Local MP Elizabeth May does not think a federal election is imminent after the prorogation of Parliament, a move that will ultimately lead to a confidence vote in the Liberal minority government of Prime Minister Justin Trudeau (Black Press Media File).

Local MP Elizabeth May does not think a federal election is imminent after the prorogation of Parliament, a move that will ultimately lead to a confidence vote in the Liberal minority government of Prime Minister Justin Trudeau (Black Press Media File).

Local MP Elizabeth May does not think election is imminent

May predicts New Democrats will prop up Liberals

Local MP Elizabeth May does not think a federal election is imminent.

“While we could be in a federal election in the fall, I doubt it,” said May in her latest riding newsletter. She made that prediction after Prime Minister Trudeau had prorogued Parliament until Sept. 23. The move — which suspends all parliamentary activity for more than five weeks, including parliamentary investigations into the WE Charity scandal plaguing his minority Liberal government — means it will face a confidence vote in the fall.

But May writes that “[more] than likely the NDP will prop up” the Liberals. “The Conservatives will emote loudly, while quietly breathing a sigh of relief” because their new leader “will not want to be in an election so soon.”

The prorogation followed the resignation of Bill Morneau from the post of finance minister. Morneau, by way of background, has been at the centre of the WE Charity.

May said the immediacy of the prorogation “distressed” her. “It has the effect of stopping all work by parliamentary committees,” she said. “While I worked with the [finance] committee on the WE charity scandal (which is, of course, the real reason Morneau stepped down), I was far more interested in the good work we were doing on the fisheries committee on the future of Pacific salmon.”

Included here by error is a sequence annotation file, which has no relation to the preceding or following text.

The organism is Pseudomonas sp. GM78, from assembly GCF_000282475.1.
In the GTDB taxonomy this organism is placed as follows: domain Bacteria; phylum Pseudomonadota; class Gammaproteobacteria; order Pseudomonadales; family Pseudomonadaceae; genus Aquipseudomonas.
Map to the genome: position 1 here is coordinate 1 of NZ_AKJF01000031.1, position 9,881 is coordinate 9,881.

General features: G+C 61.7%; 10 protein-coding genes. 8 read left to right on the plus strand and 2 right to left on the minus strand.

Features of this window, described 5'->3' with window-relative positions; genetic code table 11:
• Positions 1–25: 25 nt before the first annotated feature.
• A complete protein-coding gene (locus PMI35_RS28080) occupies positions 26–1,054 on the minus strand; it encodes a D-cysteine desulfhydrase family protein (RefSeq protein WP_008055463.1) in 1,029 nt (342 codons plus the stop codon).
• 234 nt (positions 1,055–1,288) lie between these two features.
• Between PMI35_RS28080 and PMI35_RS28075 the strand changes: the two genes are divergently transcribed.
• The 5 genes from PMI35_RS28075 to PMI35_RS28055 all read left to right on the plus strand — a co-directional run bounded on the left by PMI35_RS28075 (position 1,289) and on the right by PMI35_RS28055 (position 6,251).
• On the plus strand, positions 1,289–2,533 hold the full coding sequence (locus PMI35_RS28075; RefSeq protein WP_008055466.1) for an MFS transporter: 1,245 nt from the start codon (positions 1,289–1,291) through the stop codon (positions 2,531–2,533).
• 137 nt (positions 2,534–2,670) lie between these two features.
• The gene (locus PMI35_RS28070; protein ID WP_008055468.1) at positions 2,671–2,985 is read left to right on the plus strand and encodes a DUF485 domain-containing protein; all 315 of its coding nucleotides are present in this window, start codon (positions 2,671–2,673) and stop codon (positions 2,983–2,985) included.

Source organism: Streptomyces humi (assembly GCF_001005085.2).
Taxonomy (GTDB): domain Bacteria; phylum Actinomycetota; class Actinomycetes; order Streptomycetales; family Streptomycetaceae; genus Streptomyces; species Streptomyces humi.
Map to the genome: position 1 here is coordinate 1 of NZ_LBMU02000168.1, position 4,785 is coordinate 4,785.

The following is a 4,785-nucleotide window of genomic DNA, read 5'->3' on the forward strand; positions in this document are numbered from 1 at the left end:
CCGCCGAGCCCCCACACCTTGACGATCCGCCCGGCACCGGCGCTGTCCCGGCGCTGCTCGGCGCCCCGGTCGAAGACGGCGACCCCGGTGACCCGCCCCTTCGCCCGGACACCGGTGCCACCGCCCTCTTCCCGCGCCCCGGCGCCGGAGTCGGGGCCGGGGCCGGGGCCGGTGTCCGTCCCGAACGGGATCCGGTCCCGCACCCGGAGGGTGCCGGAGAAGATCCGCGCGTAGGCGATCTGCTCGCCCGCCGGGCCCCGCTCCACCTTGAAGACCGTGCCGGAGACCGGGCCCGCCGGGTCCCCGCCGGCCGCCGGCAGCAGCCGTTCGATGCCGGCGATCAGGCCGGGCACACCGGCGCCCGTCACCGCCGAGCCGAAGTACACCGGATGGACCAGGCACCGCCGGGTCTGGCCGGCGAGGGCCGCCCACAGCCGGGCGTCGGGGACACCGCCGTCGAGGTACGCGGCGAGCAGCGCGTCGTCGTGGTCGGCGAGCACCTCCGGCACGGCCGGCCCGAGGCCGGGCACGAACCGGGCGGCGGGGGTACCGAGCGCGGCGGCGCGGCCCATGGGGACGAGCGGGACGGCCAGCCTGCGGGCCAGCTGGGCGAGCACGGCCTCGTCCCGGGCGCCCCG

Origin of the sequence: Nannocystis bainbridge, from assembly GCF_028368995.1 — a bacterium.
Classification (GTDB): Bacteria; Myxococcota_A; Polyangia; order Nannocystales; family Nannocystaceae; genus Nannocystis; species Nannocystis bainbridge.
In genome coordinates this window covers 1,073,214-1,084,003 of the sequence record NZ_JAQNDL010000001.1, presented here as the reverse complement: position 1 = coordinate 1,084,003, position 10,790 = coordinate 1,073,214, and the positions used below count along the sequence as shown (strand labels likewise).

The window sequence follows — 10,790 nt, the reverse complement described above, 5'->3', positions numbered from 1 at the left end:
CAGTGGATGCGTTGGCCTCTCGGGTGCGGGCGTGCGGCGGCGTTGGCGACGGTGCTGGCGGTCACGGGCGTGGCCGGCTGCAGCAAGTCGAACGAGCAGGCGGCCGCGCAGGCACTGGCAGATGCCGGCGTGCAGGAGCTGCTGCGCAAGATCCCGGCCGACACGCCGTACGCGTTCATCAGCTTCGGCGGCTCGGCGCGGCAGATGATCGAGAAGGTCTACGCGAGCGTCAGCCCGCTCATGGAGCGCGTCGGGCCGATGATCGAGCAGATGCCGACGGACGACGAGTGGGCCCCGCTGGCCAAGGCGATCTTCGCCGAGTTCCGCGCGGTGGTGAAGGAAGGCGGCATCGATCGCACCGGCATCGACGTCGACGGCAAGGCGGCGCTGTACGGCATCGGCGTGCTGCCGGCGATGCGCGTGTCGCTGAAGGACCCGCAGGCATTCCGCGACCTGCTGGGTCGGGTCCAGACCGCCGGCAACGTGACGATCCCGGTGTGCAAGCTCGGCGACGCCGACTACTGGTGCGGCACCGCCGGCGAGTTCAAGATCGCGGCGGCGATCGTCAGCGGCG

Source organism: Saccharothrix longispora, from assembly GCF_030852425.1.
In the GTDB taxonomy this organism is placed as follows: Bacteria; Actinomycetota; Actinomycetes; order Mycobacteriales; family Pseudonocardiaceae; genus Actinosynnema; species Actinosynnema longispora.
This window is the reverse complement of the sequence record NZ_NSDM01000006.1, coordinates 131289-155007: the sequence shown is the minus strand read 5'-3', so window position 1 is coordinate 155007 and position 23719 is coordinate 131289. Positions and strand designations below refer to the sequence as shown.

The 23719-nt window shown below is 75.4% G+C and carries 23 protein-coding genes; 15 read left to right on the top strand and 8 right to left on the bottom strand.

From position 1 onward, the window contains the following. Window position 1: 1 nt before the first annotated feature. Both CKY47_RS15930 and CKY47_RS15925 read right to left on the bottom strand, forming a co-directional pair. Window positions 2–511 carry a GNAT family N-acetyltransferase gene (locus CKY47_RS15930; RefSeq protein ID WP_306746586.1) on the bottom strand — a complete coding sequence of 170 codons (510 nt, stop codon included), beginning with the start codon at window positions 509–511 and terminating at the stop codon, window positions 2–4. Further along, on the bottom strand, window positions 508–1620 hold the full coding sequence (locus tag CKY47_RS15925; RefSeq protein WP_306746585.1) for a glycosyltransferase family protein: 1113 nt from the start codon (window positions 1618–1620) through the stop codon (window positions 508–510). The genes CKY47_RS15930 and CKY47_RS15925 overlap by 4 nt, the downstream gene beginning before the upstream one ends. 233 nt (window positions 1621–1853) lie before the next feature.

RELATED: Freeland sworn in as federal finance minister as PM set to seek prorogation

RELATED: Morneau stepping down as federal finance minister

Last week’s prorogation has once again raised questions about the legality and legitimacy of the procedure, with critics accusing Trudeau of hypocrisy against the backdrop of his statements during the Coalition Crisis of 2008 when then former prime minister Stephen Harper prorogued parliament, a move that many say sought to avoid a pending confidence vote that would have likely led to the loss of power.

May, for her part, does not question the legitimacy of Trudeau’s move.

“This prorogation is not anything like the 2008 prorogation when Harper shuttered parliament to avoid a confidence vote he knew he would lose – blocking a waiting coalition government,” she said. “This prorogation actually creates a confidence vote which Trudeau may lose.”

May said the procedure is legitimate when the government has completed its agenda or when events have overtaken that agenda as it has been case. ” The December 5, 2019 Speech from the Throne seems a lifetime ago,” she said. “Pre-pandemic. Pre-ballooning deficits. Pre-the world turning upside down. I can accept the legitimacy of a re-set.”


Like us on Facebook and follow @wolfgang_depner

wolfgang.depner@peninsulanewsreview.com

Get local stories you won't find anywhere else right to your inbox.
Sign up here

Just Posted

Saanich council approves of a five-story multi-family development at 300 Gorge Road West and 2900 Tillicum Road. (Rendering via Alan Lowe Architect Inc.)
Saanich approves five-storey, mixed-use development for Tillicum area

Plans include 53 residential units, three commercial units at Tillicum Road, Gorge Road West

The fine for changing lanes or merging over a solid line costs drivers $109 and two penalty points in B.C. (Screenshot via Google Street View)
B.C. drivers caught crossing, merging over solid white lines face hefty fine

Ticket for $109, two penalty points issued under Motor Vehicle Act for crossing solid lines

Coun. Niall Paltiel of Central Saanich has filed a notice of motion directing staff to work with the WSANEC leadership council to develop a program leading toward the “gradual incorporation of traditional WSANEC names for key collector and arterial roads”(Black Press Media File)